The Skinny on Following the Celebrity Money

Kristin Orman By Kristin Orman, Research Analyst, The Oxford Club

Mailbag

From the Mailbag:

Oprah Winfrey’s investment in Weight Watchers has been big news this week. The stock has more than doubled since the announcement that she bought her 10% stake. My question is, does a celebrity endorsement, like Oprah’s, in the form of an investment or board membership always result in share price appreciation? And does it last?

Battered shareholders of Weight Watchers International Inc. (NYSE: WTW) sure woke up to a pleasant surprise on Monday – courtesy of the “Oprah effect.” The company announced iconic billionaire Oprah Winfrey had bought 10% of Weight Watchers’ shares for $43.2 million, joined its board of directors and agreed to act as its spokesperson. Weight Watchers’ shares have more than doubled this week and Oprah bagged a gain of more than $70 million on paper.

It’s too early to predict how long the “Oprah halo” will last and whether or not the company can reverse its declining sales and profits. But I can tell you about a company that recruited not one, but four celebrity board members… and how it burned their fans-turned-shareholders.

Everyone knows that country singer Willie Nelson loves his “wacky tobacky.” But until 2005, most of his fans did not know much about his second love, biodiesel. That year, now-defunct alternative energy company (and penny stock) Earth Biofuels Inc. announced that it had appointed Nelson to its board of directors and licensed the singer’s “BioWillie” branded biodiesel.

Nelson was in good company. He joined Oscar-winning actor Morgan Freeman, who was appointed to Earth Biofuels’ board the month before. Besides having a board seat, Freeman invested his own money in the company, too.

Ten years ago, biofuels, made from corn or vegetable oil, were all the rage. Many hoped their adoption would reduce the country’s dependence on foreign oil while helping the environment and the nation’s farmers at the same time – all causes celebrities love to support. The following year, Earth Biodiesel landed two more famous board members.

In July 2006, the company announced that “America’s Sweetheart” Julia Roberts was joining Earth Biofuels’ newly created advisory board – as chairwoman. She even converted her large sport utility vehicle so that it would run on only biodiesel. She wanted her car to smell like french fries, I guess.

More press releases followed and Earth Biofuels’ share price creeped up as fans loaded up on the stock. Coincidentally, Roberts touted the company on Oprah Winfrey’s talk show. One month later, NASCAR driver Rusty Wallace was also added to the advisory board.

The company went on an acquisition spree, borrowing to fund its purchases of biofuel and other plants. It even bought a liquid natural gas plant previously owned by another company run by the chairman of Earth Biofuels, Dennis McLaughlin.

Earth Biofuels’ share price continued to soar despite its consistently late financial filings, mounting debt load and negative cash flow. It wasn’t really competitive with the price of oil after input prices rose. It was facing competition from much larger and better-financed competitors.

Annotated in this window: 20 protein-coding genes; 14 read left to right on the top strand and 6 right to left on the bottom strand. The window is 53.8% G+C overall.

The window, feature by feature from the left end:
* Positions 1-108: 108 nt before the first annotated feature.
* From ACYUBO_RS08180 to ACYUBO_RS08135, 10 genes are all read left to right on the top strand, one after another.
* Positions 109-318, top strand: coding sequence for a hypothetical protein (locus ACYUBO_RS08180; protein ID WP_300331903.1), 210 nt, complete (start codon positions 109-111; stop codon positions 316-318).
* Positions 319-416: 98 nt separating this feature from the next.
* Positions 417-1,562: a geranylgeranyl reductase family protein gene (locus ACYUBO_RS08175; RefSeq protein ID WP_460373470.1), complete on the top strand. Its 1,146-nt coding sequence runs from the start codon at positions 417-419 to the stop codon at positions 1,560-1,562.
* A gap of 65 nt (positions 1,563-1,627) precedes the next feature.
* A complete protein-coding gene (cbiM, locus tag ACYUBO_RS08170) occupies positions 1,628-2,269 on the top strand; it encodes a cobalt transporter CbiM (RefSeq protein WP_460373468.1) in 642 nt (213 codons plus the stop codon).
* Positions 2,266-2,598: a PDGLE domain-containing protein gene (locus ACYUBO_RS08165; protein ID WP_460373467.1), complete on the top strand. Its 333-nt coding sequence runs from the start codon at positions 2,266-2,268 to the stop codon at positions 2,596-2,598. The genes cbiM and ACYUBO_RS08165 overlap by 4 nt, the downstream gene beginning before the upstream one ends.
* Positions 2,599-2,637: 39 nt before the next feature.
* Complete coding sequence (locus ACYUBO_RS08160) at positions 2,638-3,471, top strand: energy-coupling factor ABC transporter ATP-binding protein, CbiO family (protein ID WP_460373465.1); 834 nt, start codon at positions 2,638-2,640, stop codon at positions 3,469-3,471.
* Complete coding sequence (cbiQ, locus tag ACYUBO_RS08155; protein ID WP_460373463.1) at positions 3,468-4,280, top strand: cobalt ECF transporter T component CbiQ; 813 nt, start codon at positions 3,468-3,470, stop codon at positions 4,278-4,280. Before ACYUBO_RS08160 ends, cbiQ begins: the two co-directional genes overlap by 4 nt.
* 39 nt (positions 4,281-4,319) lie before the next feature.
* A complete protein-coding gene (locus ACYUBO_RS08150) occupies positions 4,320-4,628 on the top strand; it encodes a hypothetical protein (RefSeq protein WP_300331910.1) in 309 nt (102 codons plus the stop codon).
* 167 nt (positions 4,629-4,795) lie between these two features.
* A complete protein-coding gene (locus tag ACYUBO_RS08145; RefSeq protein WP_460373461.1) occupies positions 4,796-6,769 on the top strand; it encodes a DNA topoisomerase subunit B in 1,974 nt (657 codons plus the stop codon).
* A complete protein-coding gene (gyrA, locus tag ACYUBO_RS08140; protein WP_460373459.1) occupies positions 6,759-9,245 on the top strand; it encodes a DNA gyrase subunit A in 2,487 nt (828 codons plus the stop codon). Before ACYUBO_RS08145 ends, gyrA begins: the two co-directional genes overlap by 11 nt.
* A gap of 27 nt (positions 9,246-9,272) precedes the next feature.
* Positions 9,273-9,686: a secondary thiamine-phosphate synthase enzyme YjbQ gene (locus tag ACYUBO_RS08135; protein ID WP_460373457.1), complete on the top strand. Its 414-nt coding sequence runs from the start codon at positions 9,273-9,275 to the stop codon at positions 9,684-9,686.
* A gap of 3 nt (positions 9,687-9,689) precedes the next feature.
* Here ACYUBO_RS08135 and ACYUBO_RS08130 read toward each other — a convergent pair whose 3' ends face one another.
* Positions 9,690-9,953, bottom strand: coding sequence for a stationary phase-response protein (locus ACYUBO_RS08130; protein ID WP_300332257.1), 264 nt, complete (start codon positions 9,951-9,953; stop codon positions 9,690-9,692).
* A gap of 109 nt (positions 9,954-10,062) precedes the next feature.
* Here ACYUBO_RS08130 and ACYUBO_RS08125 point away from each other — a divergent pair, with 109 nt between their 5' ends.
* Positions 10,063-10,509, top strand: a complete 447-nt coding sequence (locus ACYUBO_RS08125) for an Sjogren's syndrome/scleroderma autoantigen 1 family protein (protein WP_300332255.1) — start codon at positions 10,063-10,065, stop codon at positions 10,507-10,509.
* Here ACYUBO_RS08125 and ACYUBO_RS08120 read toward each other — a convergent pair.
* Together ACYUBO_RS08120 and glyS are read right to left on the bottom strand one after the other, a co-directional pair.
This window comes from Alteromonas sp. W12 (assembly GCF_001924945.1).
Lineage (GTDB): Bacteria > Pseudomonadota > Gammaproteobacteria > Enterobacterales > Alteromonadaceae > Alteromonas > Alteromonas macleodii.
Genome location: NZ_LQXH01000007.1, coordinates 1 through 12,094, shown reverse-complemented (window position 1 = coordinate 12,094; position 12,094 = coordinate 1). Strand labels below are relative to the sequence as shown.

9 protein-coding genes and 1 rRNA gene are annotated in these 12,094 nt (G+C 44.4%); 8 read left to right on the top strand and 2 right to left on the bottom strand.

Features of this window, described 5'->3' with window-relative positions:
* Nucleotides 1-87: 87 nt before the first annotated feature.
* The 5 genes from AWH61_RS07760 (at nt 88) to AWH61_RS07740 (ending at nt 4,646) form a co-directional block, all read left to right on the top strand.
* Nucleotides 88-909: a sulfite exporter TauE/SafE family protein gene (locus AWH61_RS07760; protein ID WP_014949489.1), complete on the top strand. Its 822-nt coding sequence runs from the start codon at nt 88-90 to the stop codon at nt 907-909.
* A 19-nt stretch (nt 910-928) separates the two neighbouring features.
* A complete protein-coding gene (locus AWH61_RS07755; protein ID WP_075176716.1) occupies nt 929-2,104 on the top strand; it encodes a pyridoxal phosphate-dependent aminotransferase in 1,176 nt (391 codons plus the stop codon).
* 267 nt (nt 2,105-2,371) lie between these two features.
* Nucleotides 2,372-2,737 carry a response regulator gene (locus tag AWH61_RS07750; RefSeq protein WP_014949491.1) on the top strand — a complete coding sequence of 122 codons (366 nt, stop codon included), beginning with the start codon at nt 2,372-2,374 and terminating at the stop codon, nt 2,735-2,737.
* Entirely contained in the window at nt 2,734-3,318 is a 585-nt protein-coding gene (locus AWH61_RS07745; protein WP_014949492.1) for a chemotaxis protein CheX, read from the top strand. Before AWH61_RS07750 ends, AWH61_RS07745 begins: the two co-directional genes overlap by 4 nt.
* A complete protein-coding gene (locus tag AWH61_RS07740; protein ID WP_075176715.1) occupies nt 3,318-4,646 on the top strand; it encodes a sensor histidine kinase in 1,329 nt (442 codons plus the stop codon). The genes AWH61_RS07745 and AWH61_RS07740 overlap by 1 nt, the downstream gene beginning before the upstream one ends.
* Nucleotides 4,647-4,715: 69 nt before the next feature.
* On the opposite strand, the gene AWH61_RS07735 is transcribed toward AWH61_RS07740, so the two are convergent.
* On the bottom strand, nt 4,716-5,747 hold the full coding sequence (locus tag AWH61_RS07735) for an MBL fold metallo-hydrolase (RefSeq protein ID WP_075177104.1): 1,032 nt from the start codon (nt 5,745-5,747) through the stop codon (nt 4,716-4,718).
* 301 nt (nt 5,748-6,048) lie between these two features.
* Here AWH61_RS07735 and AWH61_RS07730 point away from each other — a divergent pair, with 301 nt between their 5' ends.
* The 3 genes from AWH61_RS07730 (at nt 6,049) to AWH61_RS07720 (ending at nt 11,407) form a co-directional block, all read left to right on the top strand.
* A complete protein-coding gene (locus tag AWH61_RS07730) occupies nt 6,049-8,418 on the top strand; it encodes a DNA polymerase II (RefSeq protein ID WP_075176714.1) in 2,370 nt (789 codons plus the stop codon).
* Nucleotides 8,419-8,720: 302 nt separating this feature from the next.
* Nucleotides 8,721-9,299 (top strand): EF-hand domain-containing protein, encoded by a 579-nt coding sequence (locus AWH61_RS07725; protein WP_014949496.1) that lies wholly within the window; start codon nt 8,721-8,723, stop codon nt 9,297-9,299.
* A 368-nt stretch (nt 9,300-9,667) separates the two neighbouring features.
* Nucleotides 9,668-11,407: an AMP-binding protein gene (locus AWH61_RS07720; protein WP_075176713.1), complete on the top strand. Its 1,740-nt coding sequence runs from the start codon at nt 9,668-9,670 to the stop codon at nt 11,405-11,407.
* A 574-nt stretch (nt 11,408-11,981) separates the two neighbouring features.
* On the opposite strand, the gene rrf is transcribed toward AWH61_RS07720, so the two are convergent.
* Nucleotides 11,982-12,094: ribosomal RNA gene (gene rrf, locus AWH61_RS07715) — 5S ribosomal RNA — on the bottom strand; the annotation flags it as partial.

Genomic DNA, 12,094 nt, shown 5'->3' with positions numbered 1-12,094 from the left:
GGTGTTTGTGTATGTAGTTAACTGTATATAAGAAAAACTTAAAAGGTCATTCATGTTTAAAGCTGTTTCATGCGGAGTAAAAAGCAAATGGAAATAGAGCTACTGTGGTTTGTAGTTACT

The sad thing is, if any of these celebrities had bothered to look under Earth Biofuels’ hood, they would have realized that the company never had a chance.

McLaughlin had a less-than-stellar record of building companies and shareholder value. He presided over the $100 million bankruptcy of his previous energy company, Aurora Natural Gas, in 2001. His next company fired him, alleging he had siphoned cash out of the business through his personal consultancy firms.

McLaughlin’s shenanigans hit the radar of the Securities and Exchange Commission in 2006. He, his consulting firms and associated businesses were investigated. The investigation fizzled out; McLaughlin is still running public companies today.

Willie Nelson stepped down from Earth Biofuels’ board of directors at the end of 2006, becoming a member of the advisory board. He resigned from the advisory board in April 2007, forfeiting his 6 million shares of stock. Julia Roberts and Rusty Wallace faded away, too.

There was no mention of an advisory board, Julia Roberts or Rusty Wallace in Earth Biofuels’ fiscal year 2007 annual report – filed late, by the way. During 2007, the stock price fell 95%.

In July 2007, Earth Biofuels’ creditors pushed it into involuntary bankruptcy protection due to nonpayment. The company had $33 million in unpaid debt and was burning through a lot of cash. Next, its auditors warned the company could not stay in business much longer. Institutional noteholders wanted the company to liquidate so they could get some of their money back.

By 2008, the company reported $0 in cash on its balance sheet. It settled with its creditors. Shareholders got nothing.

The bottom line is, investors should never base decisions to buy a stock on a celebrity investor, board member or spokesperson. It doesn’t matter if it is Morgan Freeman, Julia Roberts or even Oprah Winfrey. Following the famous money could make you the dumb money.

Do your own due diligence and research before you make the decision to invest. And if the company smells like soggy french fries, keep on trucking.

Good investing,

Kristin

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